Departing from the equal sharing principle
Emily Davies and Richard Hayes discuss the impact of Sharp on the division of assets after a short marriage
Since Lord Nicholls’s speech in White v White, the court’s task in applying section 25 of the Matrimonial Causes Act 1973 has been to search for a fair result, having recourse to the ‘yardstick of equality’. This approach was developed further in Miller v Miller; McFarlane v McFarlane, in which the House of Lords identified three strands of principle: (1) the concept of needs; (2) compensation for relationship-generated disadvantage; and (3) the equal sharing of matrimonial property.
Few cases progress past a consideration of needs, which often necessitate and justify a departure from equality of division to ensure a fair result. But what if assets are more than sufficient to cover needs and have been built up during the marriage by one spouse alone? Can there be a departure from the sharing principle in such a case? The Court of Appeal in Sharp v Sharp has recently confirmed the answer is yes in the context of a relatively short, childless marriage where there was a degree of separation of the spouses’ finances.
In Sharp, the parties’ marriage lasted six years (including a period of cohabitation) and they did not have children. The parties had similar basic salaries of around £100,000. However, crucially, the wife (W) earned very substantial bonuses amounting to £10.5m during the relationship. The parties bought two properties in their joint names but with funds provided by W. They enjoyed a relatively high standard of living during the marriage. To an extent (although, it would appear, not by deliberately agreed intention) there was a degree of separation of finances.
At first instance, the husband (H) conceded that certain assets should be left out of account as they had been acquired by W prior to the marriage. The matrimonial assets were then valued at £5.45m. Singer J applied the sharing principle to its full extent and awarded H assets worth £2.725m.
On appeal, W argued that two features were present which had been identified in Miller as potentially justifying a departure from simple equal division: (1) the fact that this was a short, childless marriage; and (2) the degree of separation in terms of the way the parties structured their assets.
H argued that Singer J had adopted the correct approach: once needs had been satisfied, then, save in rare instances, the sharing principle ought to apply irrespective of the length of the marriage or other features of the case. Indeed, H argued this was supported by dicta of the Court of Appeal in Charman v Charman which favoured views to this effect of Lord Nicholls in Miller.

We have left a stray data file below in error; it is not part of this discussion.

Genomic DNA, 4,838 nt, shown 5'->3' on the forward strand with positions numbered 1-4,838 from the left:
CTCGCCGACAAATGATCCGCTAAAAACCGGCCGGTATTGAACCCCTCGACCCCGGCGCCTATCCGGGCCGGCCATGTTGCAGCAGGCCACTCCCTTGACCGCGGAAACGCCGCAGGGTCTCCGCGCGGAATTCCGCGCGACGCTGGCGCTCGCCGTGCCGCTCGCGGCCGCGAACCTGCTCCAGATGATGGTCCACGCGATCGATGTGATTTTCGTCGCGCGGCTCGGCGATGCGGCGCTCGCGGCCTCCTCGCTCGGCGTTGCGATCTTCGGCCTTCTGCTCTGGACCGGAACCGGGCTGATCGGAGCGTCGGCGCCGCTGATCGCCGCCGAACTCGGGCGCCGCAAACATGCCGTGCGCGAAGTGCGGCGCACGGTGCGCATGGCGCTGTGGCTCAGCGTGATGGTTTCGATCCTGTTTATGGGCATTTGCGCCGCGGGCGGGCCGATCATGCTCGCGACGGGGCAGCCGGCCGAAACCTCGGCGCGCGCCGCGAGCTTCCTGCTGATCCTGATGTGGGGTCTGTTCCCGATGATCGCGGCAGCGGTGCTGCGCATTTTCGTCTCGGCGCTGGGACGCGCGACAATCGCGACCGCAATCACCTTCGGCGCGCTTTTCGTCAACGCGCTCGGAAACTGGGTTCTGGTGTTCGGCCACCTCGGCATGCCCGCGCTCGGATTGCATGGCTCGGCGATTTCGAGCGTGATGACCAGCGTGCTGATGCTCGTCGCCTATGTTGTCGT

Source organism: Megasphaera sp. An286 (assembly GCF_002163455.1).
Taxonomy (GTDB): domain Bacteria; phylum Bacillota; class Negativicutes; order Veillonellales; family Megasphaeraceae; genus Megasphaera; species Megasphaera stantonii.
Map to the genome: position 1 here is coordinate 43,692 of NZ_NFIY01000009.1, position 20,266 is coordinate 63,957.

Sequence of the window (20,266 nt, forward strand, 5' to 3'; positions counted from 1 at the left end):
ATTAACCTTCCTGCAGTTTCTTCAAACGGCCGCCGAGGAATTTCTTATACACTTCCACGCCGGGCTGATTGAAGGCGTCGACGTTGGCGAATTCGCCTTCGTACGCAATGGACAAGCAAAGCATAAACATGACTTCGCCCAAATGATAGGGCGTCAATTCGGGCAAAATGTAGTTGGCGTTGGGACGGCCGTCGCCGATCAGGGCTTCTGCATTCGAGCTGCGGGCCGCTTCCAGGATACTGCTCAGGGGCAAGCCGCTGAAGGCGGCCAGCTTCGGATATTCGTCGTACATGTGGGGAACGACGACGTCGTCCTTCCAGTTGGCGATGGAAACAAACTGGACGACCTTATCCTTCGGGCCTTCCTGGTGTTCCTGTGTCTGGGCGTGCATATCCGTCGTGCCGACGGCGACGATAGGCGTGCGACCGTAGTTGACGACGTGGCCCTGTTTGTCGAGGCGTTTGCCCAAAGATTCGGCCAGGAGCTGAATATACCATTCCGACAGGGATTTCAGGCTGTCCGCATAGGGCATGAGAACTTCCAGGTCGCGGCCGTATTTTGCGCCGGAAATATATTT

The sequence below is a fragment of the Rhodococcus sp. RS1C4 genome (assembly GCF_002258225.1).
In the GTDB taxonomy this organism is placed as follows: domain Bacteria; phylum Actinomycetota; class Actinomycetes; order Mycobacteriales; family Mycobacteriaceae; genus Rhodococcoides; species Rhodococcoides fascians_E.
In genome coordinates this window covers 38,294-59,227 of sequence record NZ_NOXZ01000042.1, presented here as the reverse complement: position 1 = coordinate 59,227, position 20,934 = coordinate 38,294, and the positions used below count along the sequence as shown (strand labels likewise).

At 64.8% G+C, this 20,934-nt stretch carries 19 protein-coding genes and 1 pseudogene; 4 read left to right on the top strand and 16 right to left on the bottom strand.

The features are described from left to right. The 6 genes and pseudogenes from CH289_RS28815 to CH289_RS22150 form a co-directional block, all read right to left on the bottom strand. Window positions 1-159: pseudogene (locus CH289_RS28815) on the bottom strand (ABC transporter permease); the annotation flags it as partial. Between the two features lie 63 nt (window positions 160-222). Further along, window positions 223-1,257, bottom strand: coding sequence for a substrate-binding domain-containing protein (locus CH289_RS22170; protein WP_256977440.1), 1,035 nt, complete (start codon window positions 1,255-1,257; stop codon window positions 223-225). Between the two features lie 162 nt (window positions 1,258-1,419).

In the leading judgment, McFarlane LJ conducted a detailed review of the cases from the decision in White onwards. Crucially, he considered that the majority reasoning in Miller was to be found in the decision of Baroness Hale rather than Lord Nicholls. To the extent that dicta in Charman appeared to prefer the approach of Lord Nicholls, those were wrong and not to be followed. Indeed, to automatically adopt an equal share (once needs were satisfied) would subvert the requirement for the court to consider all the circumstances of the case and the section 25 factors which specifically include the need to have regard to the duration of the marriage.
As a result, the Court of Appeal allowed the appeal and substituted a reduced award to H valued at £2m. Despite the first instance concession, the Court of Appeal considered both properties were matrimonial property and their value should be shared equally. An additional sum was allowed to H to reflect (1) the high standard of living during the marriage; (2) the need for a modest fund for H to continue to live in one property; and (3) some (albeit less than 50 per cent) share of W’s assets.
It is respectfully suggested that the analysis of the case law by McFarlane LJ is plainly correct: the views of Baroness Hale in Miller were clearly those of the majority and permitted a departure from equal sharing in precisely this sort of case; indeed, the approach of Lord Nicholls in Miller was, perhaps, somewhat more nuanced and admitting of the possibility for some relaxation of equal sharing than was painted by H.
The case demonstrates once more the difficult search for principle in this area and the ever present tension between the desire for predictability of outcome on the one hand (not least to assist settlement) and flexibility to reach an appropriate award for the circumstances of each particular case on the other. The decision in Sharp may be said to be something of a corrective push in favour of the latter consideration.
It is worth keeping in mind that Sharp is only likely to apply directly to a limited ‘fringe of cases that may lie outside the equal sharing principle’. Where Sharp may apply, questions remain as to how short a marriage has to be and how separate finances need to be kept before a departure is justified, and how the extent of departure is to be arrived at.
Emily Davies and Richard Hayes are barristers at Lamb Chambers